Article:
2421 Ford St, Golden, CO 80401

Reasons for tooth decay

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Cavities, also called tooth decay or carries, are caused by a combination of factors, including bacteria in your mouth, frequent snacking, sipping sugary drinks, and not cleaning your teeth.  

Tooth decay begins with a group of germs called mutans streptococcus.  The bacteria feed on sugar and produce acid that eats away at the structure of teeth by depleting calcium.  The bacteria also creates plaque that builds up on teeth and contains even more eroding acid.  

Babies are born without any of these harmful bacteria in their mouth. Studies have proven that parents typically infect their children before age 2.  This happens when saliva is transferred to a child's mouth.  Sharing food, drinks, and tooth brushes can cause the transfer of bacteria.  Some bacteria is worse then other and may explain why some people get cavities while others do not.

Regardless of family history or bacteria present in the mouth, it is extremely important to brush, floss and use fluoride.  It is also extremely important to see a dentist early. A good relationship can help prevent decay and catch dental problems early. About 40% of 2 to 5 year olds have cavities. Pediatric dentists recommend regular check ups to identify decay and other dental conditions before they cause troubling problems. The sooner you seek care, the better your chances of preventing progression.

The American Academy of Pediatric Dentistry Association recommends your child see a dentist by his/her first birthday.

Back to School tips on oral health


Back to school tips on packed lunches, snacks and a routine that includes good oral health habits

Our pediatric dental office is a staff full of mothers. We certainly understand the challenges of getting kids to eat healthy to maintain not only oral health but overall health. When grocery shopping for lunches and snacks remember to choose wisely. Take into account not only what tastes good but what is good for them as well.

Do pack:

  • fresh fruits
  • carrot and celery sticks with dressing for dipping fun
  • a zip lock bag full of high fiber unsweetened cereal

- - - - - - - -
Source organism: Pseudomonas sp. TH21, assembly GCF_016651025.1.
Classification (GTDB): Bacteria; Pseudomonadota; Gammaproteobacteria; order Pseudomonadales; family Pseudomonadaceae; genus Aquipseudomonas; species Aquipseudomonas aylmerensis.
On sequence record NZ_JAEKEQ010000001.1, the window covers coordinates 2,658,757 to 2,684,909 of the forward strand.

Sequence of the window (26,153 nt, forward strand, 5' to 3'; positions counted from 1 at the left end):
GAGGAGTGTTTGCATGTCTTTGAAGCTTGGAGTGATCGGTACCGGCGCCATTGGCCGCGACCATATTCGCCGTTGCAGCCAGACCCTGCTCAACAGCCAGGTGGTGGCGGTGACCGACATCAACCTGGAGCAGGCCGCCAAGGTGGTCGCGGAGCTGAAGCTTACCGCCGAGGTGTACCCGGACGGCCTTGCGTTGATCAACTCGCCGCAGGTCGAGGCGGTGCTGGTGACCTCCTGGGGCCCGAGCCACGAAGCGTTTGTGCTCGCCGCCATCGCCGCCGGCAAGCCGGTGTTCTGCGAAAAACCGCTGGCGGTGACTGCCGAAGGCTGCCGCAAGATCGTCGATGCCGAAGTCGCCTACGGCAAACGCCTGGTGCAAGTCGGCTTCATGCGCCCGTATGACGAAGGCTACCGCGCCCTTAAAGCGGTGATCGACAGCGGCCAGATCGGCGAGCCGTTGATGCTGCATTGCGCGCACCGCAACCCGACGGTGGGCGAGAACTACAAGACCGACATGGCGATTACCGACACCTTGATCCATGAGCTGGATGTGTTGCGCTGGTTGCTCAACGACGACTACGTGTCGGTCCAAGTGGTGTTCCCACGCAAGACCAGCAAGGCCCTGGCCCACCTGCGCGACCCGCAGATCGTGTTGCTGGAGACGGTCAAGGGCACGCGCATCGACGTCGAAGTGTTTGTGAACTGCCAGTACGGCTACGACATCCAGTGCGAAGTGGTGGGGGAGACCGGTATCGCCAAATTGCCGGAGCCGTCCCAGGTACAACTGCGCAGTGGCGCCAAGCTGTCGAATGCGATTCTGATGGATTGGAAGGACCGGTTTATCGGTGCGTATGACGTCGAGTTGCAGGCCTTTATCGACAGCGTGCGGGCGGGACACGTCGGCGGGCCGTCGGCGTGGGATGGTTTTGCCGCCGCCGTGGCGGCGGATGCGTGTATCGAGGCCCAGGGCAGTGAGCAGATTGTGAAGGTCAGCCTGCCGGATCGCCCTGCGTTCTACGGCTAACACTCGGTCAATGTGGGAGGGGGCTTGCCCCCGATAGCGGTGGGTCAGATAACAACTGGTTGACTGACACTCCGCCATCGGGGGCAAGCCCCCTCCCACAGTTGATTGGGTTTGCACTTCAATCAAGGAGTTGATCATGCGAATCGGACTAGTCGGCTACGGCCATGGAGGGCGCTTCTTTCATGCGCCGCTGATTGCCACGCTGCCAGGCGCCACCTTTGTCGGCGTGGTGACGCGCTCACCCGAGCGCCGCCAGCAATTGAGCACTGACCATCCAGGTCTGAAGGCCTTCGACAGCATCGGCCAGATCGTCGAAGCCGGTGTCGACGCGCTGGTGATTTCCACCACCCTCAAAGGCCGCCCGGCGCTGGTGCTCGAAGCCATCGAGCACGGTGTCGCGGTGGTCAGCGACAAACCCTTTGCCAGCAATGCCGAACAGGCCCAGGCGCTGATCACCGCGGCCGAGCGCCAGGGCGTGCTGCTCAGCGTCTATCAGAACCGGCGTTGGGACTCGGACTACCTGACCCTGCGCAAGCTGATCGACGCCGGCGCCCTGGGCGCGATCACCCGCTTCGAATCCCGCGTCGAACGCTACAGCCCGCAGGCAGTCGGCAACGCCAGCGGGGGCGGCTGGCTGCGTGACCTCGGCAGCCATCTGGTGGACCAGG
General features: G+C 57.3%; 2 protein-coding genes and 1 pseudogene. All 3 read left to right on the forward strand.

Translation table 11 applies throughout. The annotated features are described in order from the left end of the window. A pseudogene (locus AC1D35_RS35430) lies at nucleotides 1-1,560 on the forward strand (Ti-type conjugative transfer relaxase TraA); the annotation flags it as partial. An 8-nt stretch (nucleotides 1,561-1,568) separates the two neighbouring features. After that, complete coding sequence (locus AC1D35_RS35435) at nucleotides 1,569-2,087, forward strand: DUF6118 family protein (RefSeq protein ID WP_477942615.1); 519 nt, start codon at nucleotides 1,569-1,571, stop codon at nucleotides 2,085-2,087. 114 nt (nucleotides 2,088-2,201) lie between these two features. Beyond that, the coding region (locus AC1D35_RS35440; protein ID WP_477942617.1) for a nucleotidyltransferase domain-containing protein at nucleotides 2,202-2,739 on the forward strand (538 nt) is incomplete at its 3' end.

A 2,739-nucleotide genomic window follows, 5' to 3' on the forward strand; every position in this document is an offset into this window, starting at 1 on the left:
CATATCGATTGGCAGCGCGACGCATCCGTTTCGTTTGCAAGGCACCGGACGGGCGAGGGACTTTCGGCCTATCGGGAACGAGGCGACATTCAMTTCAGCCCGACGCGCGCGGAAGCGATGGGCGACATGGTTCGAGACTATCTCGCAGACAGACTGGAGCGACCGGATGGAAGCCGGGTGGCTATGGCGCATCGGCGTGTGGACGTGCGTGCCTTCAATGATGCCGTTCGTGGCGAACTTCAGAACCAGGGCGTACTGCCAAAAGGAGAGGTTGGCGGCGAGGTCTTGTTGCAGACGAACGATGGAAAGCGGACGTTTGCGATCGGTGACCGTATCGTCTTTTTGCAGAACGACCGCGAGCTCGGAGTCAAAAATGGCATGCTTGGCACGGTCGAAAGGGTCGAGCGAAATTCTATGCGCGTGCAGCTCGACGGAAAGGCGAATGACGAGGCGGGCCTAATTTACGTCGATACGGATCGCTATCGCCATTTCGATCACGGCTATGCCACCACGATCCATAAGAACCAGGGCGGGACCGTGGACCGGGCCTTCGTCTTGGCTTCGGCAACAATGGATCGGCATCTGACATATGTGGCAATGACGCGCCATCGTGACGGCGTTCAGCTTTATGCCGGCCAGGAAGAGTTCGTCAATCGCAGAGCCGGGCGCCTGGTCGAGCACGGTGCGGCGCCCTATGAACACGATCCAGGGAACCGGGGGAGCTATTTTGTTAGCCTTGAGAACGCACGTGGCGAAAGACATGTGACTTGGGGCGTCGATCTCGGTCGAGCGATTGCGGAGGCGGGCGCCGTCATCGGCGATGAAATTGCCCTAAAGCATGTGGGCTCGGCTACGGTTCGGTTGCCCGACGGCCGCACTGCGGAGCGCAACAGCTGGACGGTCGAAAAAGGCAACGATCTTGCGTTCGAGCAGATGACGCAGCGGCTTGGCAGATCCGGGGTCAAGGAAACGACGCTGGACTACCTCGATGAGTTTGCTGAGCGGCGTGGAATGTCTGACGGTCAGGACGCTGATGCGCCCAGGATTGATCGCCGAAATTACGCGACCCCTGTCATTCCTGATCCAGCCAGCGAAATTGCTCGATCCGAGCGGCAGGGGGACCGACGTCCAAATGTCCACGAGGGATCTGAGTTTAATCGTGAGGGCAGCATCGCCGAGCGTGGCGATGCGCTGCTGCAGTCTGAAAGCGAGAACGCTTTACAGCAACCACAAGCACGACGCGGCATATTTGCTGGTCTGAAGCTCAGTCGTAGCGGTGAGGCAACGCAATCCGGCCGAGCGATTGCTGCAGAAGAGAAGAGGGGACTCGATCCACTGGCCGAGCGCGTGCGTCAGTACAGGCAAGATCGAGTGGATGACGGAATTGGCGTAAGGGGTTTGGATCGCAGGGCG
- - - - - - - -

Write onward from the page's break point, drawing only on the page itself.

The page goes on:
• low fat popped pop corn
  • Dried fruit
  • low fat granola bars
  • bean dip, salsa and corn chips for scooping goodness
  • low fat yogurt tubes
  • high protein beef jerky
  • string cheeses
  • cinnamon apple sauce
  • low fat chocolate milk

While not all lunches and snacks will  be 100% healthy, avoid the following:

  • Capri Suns and other non nutritional juices. Pack real fruit juice with no added sugar. Limit natural juices as well due to natural sugars and acids. Use a straw to reduce acid contact on teeth.
  • Fruit snacks. We recommend cutting this type of snack out of child's diet completely.
  • Soda's, sports drinks and energy drinks. Teenagers especially love these types of beverages. The sugar and acid levels in these drinks are horrible for enamel and not to mention, are empty calories too. Diet soda's are bad for tooth enamel as well and also cause staining. 
  • Starchy, refined carbohydrates.
  • Cookies and candies


Going back to school and the importance of a brushing teeth routine for your child! 

If your child is starting preschool, now is the perfect time for them to start a brushing routine on their own. Morning and night after meals for two minutes each time. Make them feel like a really big kid by purchasing a tooth timer, handheld flossers, fluoride rinse and possibly a children's electric toothbrush that times them with music. Make part of learning to read also part of learning to brush their teeth. There are many fun dental books to include in their bedtime routine. 

click here for book ideas



Getting teens to brush



How do I get my teen to brush their teeth?


When children hit puberty, brushing habits can start to slip.  Not only can habits slip, but it becomes harder to monitor things like their sugar intake as well. These two facts can be bad news for teeth.  As parents we hear that we need to choose our battles with our teens.  Oral hygiene is a battle worth fighting.  Down the road poor hygiene can lead to cavities, gum disease and eventually tooth loss.  Battling teenagers takes consistency and sometimes creativity.

Explain in detail now that your child is a teen.

Play off of this vain age. Talk to your teen about long term consequences. Play up on the fact that not brushing is bad for their looks as well as their health. Yellow teeth, discolored teeth, bad breath and red gums are all very unattractive. Remind your teen how attractive a beautiful smile is.

Make it more interesting.

Upgrade their tooth brush, tooth paste and mouth wash to adult care. Play off technology and have them listen to their ipod while they brush. Have your teen google visuals of poor oral hygiene and what bacteria looks like under a microscope.  An age appropriate reward system never hurts.

Go to the experts.

All of us parents know that teens listen to others better then to us most of the time.  Make sure your child is still going to the dentist for their regular check ups. Have our doctors and team go over brushing and what will happen if they don't.  If you would like us to spend extra time going over oral hygiene, just ask and we will be happy to.  Make sure though that you do not use going to the dentist as a punishment.  

Remember to be a good example.

Monkey see, monkey do. Remember that your teen now more then ever notices your choices. A parent who takes care of their teeth and goes to the dentist regularly is more likely to  pass on these good habits to their children.